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Reflection of lights in glass-floor ?

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    If you exhaust all possibilities, and it just isn't working out. Don't give up, there's always the "old-fashioned" way. Call it simple deception.

    Below is a screenshot of an example map I made for well as a link to the map.

    The catch've got to screw with geometry and lighting to get the "effect" to work.

    Please pardon the crudeness of the example as I just "whipped" it together.

    Lemme know if you have any questions.

    BTW....there is a little hole cut, so you can drop down to the lower floor.


      I have a solution for the over/under setup working ok. Once I get it working acceptably I'll post it (right now it's really ugly, but proves that it's possible )


        These are the most realistic reflections of light that I ever saw in ANY map

        Before walking through inio's example-map I thought it would be nice to have reflections but after that I JUST HAVE TO HAVE THESE REFLECTIONS !!!!!!!!!!!!!!!!!!!!

        I think you should perfectionise this and make a tutorial out of it. This is most definitely something that ppl would want in their map!

        @Fecal Marmaset: Also a very nice solution to the problem I think its a smart idea. :up:

        I can't thank you guys enough for putting so much time into my prob but I really think it is worth it cause this effect belongs in more maps! Just look at it!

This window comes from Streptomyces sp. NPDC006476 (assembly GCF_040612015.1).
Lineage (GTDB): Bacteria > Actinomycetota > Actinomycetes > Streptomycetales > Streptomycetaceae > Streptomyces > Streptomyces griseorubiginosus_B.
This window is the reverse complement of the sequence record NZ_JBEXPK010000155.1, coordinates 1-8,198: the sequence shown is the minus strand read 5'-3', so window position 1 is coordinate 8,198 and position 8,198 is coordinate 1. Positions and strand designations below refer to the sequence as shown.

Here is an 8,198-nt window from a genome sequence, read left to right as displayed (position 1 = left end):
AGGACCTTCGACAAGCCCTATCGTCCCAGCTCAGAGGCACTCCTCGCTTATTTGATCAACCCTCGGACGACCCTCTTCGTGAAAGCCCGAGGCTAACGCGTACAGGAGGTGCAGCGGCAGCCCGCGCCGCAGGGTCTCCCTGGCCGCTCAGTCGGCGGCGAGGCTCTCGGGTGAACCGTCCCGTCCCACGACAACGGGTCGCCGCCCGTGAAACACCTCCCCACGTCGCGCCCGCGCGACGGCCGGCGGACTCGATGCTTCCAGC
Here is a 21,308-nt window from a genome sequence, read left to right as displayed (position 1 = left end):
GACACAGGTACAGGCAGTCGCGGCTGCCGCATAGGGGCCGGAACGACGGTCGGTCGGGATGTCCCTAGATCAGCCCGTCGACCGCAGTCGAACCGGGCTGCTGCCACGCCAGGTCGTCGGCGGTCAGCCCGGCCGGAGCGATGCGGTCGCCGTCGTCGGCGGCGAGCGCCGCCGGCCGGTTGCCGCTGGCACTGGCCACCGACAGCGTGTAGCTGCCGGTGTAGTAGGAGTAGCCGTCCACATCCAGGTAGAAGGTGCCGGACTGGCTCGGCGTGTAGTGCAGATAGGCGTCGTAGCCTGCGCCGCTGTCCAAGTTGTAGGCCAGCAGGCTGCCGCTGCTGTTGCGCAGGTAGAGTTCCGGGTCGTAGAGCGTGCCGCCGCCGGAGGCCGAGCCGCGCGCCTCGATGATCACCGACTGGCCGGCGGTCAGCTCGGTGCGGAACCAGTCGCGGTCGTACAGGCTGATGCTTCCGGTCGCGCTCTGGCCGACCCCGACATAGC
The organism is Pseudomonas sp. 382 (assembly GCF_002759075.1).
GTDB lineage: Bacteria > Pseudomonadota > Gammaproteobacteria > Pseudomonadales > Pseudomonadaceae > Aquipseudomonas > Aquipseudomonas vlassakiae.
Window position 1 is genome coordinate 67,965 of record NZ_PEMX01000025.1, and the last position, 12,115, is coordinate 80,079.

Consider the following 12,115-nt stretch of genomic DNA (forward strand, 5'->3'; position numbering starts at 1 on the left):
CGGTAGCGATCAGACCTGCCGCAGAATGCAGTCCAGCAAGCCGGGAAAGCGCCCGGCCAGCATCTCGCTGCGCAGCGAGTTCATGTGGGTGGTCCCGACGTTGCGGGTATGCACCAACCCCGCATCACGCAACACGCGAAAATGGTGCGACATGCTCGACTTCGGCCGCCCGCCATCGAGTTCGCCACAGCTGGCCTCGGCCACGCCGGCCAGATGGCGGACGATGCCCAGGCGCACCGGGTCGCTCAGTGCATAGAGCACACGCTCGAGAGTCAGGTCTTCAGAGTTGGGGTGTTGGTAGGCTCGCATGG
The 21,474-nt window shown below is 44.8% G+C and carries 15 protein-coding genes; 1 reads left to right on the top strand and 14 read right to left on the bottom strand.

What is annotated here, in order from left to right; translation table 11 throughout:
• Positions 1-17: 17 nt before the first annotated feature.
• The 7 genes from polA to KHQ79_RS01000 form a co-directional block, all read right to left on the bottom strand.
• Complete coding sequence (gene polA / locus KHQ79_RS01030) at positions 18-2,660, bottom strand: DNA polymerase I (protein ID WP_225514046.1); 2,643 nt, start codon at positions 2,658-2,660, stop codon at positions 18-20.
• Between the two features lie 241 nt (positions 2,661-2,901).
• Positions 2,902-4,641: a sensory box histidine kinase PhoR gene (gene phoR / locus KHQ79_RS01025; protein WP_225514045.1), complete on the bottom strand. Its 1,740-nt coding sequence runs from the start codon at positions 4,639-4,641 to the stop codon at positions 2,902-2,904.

Originally posted by Yakomo
          I think you should perfectionise this and make a tutorial out of it. This is most definitely something that ppl would want in their map!
          I was going to put together a little "how to use it" deal and some example setups, but I wasn't going to go into a full tutorial because of the complexity and variations involved. If you have the skills required to do it right you should already be able to get from "how it works" and "how it's done" to "how to do it". One important thing you might want to know is that using this setup requiers at least 3 custom meshes (one simple convex one (er, concave... er... well, hard to explain) for the z cut, another more complex one for the z cover, plus one one mesh of any reflected object with the face turning reversed (inside out). Plus, if you're reflecting BSP you'll need a mesh of the visible parts opf the BSP being reflected (which you can't create in the editor).